The Miami Herald
December 10, 1999
Leading candidate promises to restore Chile's economy


 SANTIAGO, Chile -- Ricardo Lagos stepped onto a rickety wooden stage in one of
 Santiago's poorest neighborhoods and was met, as usual, with a sea of faces
 from the Chilean working class.

 They cheered and chanted as the Socialist presidential candidate, who is leading
 in the polls, talked about ``equal opportunity,'' but it wasn't until he promised to
 build a neighborhood subway stop that the crowd went wild.

 ``All Chileans have the full right to dignity,'' Lagos told the roaring crowd, many of
 whom face long commutes in Santiago's smoke-belching buses. ``We're going to
 bring it to this sector, too.''

 With presidential elections set for Sunday, no proclamation could more fully
 capture the theme of the Lagos campaign. Chile boasts one of Latin America's
 longest periods of sustained economic growth -- to which Santiago's swift and
 modern subway is a testament -- but also one of the region's worst distributions of
 income. There is no subway line north of the Mapocho River, where many of the
 poor reside.

 With the slogan ``Grow with Equality,'' Lagos, 61, promises to restore economic
 growth, tarnished by a recent recession, while closing the gap between the rich
 and poor with improved education, health and work opportunities in both the
 private and public sectors.


 It's a modern form of liberalism something akin to that of British Prime Minister
 Tony Blair, said Javier Martinez, one of Lagos' top aides, and nothing like the
 socialism of former Chilean President Salvador Allende, who was ousted by Gen.
 Augusto Pinochet in 1973.

 ``Allende was all about planned economy,'' said Martinez. ``Lagos' socialism is a
 socialism after the fall of the [Berlin] wall. It fixes inequalities generated by the
 market without calling into question the market economy itself.''

 To counter memories of economic chaos during Allende's three-year tenure,
 Lagos is quick to point out that he would not be Chile's second Socialist
 president, but the third consecutive president of the Concertacion -- the four-party
 coalition that has governed Chile during the 1990s. Lagos' aides also charge that
 their conservative opponent, Joaquin Lavin, is running a populist campaign that
 promises much more in the way of government handouts.


 Lavin, the former mayor of the wealthy Santiago suburb Las Condes, is promising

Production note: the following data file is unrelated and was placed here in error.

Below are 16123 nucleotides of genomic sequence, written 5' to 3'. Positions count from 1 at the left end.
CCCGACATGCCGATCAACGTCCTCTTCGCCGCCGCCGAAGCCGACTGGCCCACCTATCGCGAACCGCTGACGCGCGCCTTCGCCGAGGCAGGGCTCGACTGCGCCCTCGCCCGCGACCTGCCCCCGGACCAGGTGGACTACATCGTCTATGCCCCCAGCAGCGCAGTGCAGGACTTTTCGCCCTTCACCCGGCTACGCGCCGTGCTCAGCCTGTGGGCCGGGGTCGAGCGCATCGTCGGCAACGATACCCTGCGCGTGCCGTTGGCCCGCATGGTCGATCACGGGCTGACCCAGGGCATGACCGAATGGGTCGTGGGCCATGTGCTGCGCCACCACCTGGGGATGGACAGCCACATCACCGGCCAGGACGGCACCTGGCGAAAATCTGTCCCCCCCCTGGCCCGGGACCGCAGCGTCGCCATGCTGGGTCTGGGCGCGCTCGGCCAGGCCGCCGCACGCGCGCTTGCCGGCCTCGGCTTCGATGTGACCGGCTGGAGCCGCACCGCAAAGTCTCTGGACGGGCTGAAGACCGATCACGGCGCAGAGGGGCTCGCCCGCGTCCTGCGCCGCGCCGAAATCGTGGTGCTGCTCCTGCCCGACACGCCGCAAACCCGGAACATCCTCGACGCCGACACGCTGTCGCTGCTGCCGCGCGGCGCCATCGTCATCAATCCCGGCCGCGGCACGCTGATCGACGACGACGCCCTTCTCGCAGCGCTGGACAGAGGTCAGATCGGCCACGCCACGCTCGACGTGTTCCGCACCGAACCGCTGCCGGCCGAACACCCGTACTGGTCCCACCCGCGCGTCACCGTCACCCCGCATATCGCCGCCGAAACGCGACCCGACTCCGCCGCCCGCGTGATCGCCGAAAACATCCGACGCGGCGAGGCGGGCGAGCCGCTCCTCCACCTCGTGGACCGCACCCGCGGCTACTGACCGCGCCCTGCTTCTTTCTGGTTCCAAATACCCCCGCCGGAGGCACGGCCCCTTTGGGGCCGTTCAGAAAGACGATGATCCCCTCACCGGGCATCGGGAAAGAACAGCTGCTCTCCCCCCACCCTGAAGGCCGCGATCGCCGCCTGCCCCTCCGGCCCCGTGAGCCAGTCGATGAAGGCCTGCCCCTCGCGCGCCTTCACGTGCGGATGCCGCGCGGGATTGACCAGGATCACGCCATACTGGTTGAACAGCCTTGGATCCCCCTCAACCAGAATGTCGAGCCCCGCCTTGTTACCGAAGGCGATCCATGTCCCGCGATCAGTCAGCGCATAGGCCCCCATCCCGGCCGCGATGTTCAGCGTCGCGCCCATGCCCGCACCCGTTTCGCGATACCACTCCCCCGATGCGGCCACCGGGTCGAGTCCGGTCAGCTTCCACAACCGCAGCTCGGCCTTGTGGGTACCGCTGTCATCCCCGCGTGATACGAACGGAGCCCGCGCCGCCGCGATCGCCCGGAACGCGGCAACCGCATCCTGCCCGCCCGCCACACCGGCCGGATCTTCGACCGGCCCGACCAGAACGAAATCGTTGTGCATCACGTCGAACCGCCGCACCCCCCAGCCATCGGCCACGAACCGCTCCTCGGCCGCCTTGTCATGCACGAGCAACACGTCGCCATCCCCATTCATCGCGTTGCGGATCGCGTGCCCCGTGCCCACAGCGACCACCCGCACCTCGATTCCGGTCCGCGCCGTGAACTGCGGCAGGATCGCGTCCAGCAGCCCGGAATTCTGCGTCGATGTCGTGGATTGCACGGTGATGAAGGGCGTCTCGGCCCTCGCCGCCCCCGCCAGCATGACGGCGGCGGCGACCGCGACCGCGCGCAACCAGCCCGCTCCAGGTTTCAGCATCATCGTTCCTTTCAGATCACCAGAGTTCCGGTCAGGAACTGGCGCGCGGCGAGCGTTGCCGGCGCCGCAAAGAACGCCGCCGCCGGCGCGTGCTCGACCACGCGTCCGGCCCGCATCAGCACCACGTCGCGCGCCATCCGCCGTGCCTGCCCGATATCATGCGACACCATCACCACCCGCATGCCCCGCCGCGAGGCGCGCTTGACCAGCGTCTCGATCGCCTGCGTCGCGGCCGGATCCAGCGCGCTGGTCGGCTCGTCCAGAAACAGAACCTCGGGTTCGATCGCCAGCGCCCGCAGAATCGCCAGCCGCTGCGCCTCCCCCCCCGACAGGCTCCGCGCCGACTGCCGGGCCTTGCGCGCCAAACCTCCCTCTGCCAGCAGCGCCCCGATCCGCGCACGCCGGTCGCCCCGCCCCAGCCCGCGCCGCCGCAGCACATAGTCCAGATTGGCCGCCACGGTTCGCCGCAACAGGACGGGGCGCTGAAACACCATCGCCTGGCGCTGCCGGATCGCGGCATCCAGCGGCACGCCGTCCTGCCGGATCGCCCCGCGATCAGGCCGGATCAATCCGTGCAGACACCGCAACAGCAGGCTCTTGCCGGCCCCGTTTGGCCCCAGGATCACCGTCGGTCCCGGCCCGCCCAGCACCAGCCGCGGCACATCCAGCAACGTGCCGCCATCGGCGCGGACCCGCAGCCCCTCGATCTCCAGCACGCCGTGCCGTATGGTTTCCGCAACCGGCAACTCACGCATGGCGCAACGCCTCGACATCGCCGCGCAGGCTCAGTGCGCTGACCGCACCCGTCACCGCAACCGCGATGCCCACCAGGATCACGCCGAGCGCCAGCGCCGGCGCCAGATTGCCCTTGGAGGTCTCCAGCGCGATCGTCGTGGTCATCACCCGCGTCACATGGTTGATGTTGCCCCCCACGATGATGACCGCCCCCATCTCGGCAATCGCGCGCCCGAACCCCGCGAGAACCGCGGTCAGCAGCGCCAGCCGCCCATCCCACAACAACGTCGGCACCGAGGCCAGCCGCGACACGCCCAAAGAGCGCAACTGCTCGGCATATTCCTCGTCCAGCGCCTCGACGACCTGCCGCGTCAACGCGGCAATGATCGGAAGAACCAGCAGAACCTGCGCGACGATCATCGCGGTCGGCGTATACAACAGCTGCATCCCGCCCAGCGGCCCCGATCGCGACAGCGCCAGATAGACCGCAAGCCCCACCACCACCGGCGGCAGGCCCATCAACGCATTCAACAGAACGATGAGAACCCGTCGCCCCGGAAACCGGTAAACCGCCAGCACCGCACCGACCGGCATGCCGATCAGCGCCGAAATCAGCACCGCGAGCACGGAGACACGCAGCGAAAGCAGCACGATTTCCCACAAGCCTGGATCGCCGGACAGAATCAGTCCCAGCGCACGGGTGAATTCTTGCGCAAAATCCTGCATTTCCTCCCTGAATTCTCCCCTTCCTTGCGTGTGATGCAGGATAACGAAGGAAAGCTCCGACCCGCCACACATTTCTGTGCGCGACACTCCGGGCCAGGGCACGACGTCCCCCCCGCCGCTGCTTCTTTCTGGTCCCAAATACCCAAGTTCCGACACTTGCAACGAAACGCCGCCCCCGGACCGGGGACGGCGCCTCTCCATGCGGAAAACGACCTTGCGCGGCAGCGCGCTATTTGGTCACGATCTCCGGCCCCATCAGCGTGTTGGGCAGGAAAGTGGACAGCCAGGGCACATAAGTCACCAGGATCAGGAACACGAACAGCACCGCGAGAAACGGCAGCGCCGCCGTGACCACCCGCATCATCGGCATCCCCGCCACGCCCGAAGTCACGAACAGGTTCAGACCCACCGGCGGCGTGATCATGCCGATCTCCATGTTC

100,000 new jobs in 90 days, subsidized child care for mothers who want to work
 and funding to send Chileans to private hospitals if they must wait more than
 three months for an operation in a state facility.

 ``Next to Lavin, Lagos is the conservative candidate,'' Martinez said. Lagos' main
 initiatives include an unemployment insurance fund to which workers would
 contribute and regulations that would make private health insurance less

 Lagos, who received a Ph.D. in economics from Duke University, says he
 advocates a market economy but not a market society. In another position
 reminiscent of Blair's, Lagos advocates rebuilding community ties as a way of
 addressing drugs, crime and other social ills. His proposal to improve parks and
 other public spaces, he claims, is one step in that direction.

 ``Lagos is the candidate of the poor,'' said Juana Uribe, 45, a housewife from the
 working-class Santiago neighborhood of Independencia.

 He is also the candidate, of a ruling party that many say is starting to look tired.
 The Concertacion, of which Lagos was a minister of education and public works,
 replaced Pinochet in 1990 after the general was ousted in a national plebiscite.

 Ten years later, critics say the ruling party is too easily stalled by infighting as
 both President Eduardo Frei and his predecessor Patricio Aylwin have had to
 please four political parties and several interest groups.

 ``It's a big elephant,'' said retired Santiago banker Roberto Barahona, 59, who is
 unsure for whom he will vote Sunday. ``You have to satisfy this segment, that
 segment. Nothing gets done.''


 The economy is not helping Lagos either. As a result of the Asian crisis and
 copper prices that reached an all-time low, Chile hit its first recession since 1983.
 After more than a decade of 7 percent annual growth, the economy will shrink by
 1 percent this year. Unemployment is 11 percent -- the highest since the early

 A serious drought earlier this year resulted in sporadic electrical blackouts for
 months on end, further dampening the country's mood.

                     Copyright 1999 Miami Herald